Spectrum of Flight, David Hanlon’s new collection of poems, invites the reader to occupy an interior world—of pain, of struggle, of a search for a way to rise. These poems are intensely personal, some of them raw, many of them agonizing, as the speaker turns himself inside out, asking how a gay man can live in a straight world. Not just live in that world, but thrive, prevail, be free, be completely himself. Taken together these poems body forth a painful life story.
In roughly chronological in order, the over-arching narrative takes place in settings you might expect—in public and private places where identity takes shape: the home, the street, in classrooms and stores, where awareness of the body and desire gradually dawn on one. In the first poem of the collection a dead animal is the focus. The speaker, just seven or eight years old, sees a dead fox by the side of the road. Described as “the embodiment of abandon,” he sees himself in it: “because I too only came out in the dark,” “because I too had been gutted,” “because it was stillness after chaos.” In a poem entitled “Swimming Lessons” he is taunted, told he is gay. He writes, “they bully me / they think they know / the damage—they don’t.” In response the poet sounds a positive note in this poem, an expression of strength in the face of this adversity. He wonders “what they would say now / if I told them how lucky I feel / that I became / A strong swimmer.”
Early in the collection, early in this narrative of confusion and suffering, that positive note is a rare affirmation of self. More commonly the reader senses disintegration and struggle to forge an identity in the face persecution and derision.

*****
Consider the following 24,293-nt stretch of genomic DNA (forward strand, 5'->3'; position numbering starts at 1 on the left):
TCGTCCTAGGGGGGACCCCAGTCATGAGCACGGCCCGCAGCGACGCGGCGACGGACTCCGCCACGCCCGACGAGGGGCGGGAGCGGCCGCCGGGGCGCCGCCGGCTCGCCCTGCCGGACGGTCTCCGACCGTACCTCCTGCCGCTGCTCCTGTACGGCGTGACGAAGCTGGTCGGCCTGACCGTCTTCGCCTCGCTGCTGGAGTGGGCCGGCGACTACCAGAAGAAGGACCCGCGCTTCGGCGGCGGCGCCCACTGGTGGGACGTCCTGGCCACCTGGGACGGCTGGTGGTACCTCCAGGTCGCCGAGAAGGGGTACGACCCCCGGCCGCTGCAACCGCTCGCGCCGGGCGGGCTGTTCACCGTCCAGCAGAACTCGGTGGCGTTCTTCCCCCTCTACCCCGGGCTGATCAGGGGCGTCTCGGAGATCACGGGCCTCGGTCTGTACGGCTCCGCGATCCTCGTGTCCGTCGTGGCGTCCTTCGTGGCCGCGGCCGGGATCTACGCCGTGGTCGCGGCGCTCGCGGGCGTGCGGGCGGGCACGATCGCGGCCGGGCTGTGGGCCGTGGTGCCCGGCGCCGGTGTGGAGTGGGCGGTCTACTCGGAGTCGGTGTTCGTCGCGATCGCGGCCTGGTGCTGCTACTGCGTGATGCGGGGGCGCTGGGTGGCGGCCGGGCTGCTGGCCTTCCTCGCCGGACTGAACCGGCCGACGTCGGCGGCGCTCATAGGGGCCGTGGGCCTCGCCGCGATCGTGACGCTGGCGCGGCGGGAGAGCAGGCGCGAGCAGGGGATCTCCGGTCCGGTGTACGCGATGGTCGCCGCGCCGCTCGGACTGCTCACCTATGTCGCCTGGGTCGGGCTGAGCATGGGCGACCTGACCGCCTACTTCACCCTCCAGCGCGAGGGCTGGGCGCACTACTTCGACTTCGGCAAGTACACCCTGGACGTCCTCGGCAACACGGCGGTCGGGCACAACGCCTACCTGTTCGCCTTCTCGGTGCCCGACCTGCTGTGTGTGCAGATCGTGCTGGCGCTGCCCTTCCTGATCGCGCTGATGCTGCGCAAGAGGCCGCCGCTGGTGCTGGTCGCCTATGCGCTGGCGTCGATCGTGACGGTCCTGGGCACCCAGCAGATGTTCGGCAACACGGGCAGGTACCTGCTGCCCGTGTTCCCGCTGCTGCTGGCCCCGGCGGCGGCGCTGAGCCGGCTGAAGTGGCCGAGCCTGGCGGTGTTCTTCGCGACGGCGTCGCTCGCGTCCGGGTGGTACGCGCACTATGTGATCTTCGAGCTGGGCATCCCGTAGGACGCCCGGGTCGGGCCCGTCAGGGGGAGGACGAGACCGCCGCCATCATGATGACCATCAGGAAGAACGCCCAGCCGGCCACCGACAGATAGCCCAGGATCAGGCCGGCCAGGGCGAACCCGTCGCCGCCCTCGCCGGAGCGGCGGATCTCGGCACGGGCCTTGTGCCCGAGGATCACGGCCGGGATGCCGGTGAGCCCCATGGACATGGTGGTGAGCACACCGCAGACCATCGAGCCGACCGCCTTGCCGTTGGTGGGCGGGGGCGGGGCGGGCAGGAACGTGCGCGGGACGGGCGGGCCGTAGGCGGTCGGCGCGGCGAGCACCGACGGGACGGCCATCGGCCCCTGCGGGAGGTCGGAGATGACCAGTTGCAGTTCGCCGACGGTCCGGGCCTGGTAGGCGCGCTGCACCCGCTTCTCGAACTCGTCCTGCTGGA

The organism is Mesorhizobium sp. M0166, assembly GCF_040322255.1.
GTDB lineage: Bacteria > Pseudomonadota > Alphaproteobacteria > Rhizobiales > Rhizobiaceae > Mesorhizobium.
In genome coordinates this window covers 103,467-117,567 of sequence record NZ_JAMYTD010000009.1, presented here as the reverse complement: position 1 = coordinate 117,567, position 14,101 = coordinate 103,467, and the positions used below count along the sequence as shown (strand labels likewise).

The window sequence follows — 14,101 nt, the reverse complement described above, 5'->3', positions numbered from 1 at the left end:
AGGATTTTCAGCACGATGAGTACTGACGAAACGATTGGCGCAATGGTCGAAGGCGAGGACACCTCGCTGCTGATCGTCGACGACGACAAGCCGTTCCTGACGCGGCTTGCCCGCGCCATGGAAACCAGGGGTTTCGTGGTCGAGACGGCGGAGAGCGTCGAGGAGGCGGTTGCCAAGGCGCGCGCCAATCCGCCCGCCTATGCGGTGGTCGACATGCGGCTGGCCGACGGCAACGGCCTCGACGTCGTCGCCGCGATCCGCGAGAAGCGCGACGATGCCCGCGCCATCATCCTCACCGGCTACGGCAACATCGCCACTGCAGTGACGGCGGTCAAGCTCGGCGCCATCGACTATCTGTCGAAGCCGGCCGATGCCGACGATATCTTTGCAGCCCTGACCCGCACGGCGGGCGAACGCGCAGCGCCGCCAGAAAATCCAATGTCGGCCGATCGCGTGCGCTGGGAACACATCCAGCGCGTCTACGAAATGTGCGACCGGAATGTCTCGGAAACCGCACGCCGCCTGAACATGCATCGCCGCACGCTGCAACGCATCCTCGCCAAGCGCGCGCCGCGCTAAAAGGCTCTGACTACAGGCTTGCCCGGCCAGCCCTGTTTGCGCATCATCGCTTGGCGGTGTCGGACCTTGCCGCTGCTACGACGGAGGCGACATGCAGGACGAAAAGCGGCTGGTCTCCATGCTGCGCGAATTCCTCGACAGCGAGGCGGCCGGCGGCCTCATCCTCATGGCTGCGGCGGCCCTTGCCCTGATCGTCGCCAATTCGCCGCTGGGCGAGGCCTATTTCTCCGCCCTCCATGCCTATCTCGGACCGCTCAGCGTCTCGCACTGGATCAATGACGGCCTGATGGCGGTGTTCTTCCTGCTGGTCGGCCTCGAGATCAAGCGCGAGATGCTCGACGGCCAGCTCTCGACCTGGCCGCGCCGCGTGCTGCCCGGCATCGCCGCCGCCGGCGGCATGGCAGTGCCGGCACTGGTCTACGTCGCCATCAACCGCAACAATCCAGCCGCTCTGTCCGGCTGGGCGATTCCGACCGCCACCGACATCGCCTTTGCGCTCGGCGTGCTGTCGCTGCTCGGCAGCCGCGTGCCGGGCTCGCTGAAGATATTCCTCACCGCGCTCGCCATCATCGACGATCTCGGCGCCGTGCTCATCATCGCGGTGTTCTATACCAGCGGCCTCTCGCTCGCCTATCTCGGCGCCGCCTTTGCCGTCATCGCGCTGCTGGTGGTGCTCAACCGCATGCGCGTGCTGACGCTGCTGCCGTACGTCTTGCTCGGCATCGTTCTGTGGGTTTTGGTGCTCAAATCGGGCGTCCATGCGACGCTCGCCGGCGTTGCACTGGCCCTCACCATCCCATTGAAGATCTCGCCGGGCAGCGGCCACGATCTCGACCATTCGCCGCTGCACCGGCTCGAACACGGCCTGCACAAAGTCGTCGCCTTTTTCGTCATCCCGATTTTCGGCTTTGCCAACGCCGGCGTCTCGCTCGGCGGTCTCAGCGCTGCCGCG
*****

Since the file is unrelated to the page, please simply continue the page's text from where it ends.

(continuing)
In many of these poems predator images recur. The poet describes “lion-boys.” Here, for example: “the lion-boys think I run like a girl / I feel their clawed-grip tighten / tear my safety net to shreds.” In the poem “If only my body was made of stone” we hear a teenage boy described as a lion safe in his den, shouting from an upstairs window, “fucking gay boy.” Again and again, Hanlon’s sense of isolation is captured in a line like this: Them / in their maned coalition / boys / Them / in their feathered congregation / girls / Me / a neither.”
Hanlon’s prosody challenges the reader. There are poems with a flowing poetic line, sentences with syntactic completeness, that he pauses, interrupts with a slash. Here, for example:
being a teenager in that sportswear store with my younger brother /
too scared to ask / the sporty / muscle-manly assistant
for the Adidas cap I wanted / on the top shelf behind the counter /
And here, lines even more disrupted, from “Inhaling the Sky”:
Battered / weary-bodied
toothpick bones / clipped wings
alarm / flapping
warm-buzz / anxious bees
collapsing into a ruinous truth
Then, as if to represent further the disjunction, the fracture of a self in a society that rejects him, Hanlon’s words appear on the page in a kaleidoscopic fashion, as something like shrapnel:
The violence in many of these poems is unrelieved. In the final poem, “Revive Yourself,” however, there is this positive note: “Remember,” Hanlon writes. Remember the pain, but remember too the possibility, “when you were a child / and you ran toward everything.”
It is an uplifting conclusion to this collection, suggesting flight not as fleeing from but as rising above.